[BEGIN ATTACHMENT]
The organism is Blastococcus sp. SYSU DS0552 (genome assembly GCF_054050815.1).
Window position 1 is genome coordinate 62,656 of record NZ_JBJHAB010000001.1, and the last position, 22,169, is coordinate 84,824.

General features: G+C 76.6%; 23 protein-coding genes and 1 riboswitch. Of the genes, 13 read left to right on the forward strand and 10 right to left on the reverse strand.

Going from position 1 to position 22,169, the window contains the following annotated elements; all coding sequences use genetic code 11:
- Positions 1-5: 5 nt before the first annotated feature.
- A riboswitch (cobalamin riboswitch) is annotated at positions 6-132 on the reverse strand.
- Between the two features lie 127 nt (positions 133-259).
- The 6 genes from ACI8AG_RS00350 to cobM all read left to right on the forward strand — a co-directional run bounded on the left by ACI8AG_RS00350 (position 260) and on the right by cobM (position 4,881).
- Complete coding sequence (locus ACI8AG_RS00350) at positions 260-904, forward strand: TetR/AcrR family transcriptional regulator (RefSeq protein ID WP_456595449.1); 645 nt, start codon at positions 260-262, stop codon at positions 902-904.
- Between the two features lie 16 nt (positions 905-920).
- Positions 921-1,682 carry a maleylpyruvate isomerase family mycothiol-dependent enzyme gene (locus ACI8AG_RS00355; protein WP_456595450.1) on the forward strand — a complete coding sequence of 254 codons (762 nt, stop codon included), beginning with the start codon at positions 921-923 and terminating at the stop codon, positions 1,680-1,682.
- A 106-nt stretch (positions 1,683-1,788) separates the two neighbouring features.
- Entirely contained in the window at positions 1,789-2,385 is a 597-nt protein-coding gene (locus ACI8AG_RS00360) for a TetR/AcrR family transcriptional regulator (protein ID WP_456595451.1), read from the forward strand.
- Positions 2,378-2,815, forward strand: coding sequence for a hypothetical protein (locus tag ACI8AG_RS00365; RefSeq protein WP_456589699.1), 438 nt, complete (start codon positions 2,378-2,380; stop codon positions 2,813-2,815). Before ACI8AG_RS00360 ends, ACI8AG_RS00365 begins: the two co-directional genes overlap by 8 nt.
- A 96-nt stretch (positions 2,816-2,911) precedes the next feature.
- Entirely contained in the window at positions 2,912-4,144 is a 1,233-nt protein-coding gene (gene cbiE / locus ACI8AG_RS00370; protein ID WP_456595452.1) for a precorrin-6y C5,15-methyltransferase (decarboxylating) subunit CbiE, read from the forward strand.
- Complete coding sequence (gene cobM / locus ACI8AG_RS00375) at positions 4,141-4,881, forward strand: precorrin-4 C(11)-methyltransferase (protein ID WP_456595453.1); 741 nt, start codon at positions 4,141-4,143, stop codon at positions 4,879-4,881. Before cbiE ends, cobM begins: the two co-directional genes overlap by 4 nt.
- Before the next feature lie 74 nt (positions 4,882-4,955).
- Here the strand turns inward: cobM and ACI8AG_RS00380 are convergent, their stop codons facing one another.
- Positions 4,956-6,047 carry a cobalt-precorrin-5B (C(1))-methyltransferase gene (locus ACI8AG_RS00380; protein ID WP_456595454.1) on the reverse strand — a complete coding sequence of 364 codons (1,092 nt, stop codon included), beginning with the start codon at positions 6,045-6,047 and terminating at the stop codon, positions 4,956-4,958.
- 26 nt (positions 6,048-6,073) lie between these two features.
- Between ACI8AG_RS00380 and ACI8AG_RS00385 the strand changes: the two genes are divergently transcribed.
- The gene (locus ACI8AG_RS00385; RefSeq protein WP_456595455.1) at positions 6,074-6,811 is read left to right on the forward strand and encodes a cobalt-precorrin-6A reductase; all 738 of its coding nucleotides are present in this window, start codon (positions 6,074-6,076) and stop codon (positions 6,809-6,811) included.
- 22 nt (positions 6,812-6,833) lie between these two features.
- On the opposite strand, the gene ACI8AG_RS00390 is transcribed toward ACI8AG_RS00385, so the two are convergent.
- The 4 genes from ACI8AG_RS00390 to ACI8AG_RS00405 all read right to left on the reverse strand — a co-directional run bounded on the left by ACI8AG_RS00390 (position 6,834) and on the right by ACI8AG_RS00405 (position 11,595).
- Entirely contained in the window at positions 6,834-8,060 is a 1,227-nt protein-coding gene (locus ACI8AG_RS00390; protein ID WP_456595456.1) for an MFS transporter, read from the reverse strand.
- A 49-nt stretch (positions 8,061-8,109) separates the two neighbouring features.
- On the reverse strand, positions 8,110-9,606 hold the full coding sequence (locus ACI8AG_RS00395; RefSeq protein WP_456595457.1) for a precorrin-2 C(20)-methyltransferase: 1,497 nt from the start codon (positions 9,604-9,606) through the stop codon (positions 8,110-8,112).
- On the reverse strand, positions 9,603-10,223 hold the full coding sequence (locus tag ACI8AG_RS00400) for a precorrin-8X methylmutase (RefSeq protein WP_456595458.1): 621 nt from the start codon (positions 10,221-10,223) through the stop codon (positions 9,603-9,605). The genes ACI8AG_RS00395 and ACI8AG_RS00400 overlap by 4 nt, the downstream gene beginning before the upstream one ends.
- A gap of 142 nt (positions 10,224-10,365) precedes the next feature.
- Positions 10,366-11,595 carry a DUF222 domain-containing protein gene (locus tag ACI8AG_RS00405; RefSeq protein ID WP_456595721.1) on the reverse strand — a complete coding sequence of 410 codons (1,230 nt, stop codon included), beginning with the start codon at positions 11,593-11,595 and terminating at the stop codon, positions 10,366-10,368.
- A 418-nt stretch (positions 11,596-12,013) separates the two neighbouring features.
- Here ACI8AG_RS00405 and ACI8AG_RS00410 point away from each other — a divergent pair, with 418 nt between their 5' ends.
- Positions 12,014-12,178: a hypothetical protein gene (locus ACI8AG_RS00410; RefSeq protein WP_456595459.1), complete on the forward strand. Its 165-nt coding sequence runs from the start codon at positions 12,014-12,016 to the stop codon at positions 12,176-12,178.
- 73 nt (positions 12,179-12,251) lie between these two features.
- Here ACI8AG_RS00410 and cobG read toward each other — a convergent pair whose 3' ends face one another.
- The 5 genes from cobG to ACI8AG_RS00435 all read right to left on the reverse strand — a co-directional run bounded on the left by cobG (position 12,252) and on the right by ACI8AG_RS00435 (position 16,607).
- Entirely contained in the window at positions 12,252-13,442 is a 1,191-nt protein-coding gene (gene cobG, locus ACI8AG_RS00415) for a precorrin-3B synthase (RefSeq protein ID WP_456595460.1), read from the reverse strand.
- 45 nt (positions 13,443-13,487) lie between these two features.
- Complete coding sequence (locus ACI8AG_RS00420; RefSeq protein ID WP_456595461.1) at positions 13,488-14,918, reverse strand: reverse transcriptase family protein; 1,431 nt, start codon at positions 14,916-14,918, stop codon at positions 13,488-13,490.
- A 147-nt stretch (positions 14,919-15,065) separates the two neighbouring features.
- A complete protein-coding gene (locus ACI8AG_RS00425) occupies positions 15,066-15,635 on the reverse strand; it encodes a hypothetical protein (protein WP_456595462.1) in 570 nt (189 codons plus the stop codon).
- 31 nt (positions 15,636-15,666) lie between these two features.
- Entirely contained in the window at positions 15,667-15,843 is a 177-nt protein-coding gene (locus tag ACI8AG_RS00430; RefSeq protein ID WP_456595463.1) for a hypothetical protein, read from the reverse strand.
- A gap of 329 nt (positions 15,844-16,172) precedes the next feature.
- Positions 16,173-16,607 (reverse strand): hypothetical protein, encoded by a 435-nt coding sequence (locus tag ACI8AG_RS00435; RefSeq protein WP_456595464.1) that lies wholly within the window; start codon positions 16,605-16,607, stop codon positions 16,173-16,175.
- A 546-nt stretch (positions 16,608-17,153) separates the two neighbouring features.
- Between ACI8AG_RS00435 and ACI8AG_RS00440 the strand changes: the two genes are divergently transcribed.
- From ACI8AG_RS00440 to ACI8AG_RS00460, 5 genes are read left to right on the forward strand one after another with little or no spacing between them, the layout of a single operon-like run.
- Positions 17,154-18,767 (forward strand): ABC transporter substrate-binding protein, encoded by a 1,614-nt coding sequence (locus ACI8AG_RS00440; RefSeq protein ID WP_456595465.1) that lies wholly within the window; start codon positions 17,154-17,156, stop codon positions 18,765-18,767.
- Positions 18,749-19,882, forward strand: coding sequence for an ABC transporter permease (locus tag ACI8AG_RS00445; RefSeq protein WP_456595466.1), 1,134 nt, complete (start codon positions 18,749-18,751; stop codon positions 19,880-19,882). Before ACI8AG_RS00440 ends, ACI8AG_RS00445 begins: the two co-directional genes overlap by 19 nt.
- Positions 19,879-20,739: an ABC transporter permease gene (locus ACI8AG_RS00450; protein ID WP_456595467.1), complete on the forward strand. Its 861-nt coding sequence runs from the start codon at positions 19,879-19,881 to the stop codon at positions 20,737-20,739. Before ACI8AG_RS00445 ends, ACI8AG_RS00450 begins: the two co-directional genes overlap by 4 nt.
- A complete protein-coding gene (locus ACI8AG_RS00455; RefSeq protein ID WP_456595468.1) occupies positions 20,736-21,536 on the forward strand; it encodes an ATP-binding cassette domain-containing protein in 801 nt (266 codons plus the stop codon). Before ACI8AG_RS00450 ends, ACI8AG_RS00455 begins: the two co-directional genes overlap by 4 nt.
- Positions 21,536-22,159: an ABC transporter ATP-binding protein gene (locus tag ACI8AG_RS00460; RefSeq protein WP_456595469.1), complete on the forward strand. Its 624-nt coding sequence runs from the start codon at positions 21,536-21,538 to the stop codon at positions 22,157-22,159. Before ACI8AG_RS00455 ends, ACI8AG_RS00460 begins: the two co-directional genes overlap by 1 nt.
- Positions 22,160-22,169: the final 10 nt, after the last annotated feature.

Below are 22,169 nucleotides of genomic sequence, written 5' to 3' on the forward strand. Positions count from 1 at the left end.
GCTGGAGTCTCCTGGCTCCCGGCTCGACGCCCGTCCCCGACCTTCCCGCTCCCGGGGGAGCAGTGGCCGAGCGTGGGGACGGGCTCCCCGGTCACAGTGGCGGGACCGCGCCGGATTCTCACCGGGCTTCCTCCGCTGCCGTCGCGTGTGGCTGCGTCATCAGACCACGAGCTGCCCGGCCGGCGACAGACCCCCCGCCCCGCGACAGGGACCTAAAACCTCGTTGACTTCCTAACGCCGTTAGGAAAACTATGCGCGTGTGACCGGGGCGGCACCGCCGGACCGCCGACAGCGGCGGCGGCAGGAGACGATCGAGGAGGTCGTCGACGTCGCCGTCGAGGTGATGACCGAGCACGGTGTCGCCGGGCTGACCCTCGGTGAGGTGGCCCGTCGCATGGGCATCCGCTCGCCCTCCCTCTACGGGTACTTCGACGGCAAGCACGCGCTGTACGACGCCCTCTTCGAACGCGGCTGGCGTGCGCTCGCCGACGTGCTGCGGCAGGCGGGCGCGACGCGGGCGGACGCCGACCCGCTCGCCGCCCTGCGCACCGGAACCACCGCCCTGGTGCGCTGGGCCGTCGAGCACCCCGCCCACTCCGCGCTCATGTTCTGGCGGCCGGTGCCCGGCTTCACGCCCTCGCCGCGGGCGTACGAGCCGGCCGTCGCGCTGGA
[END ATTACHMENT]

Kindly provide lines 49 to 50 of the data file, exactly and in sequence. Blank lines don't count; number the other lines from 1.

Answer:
- Between ACI8AG_RS00435 and ACI8AG_RS00440 the strand changes: the two genes are divergently transcribed.
- From ACI8AG_RS00440 to ACI8AG_RS00460, 5 genes are read left to right on the forward strand one after another with little or no spacing between them, the layout of a single operon-like run.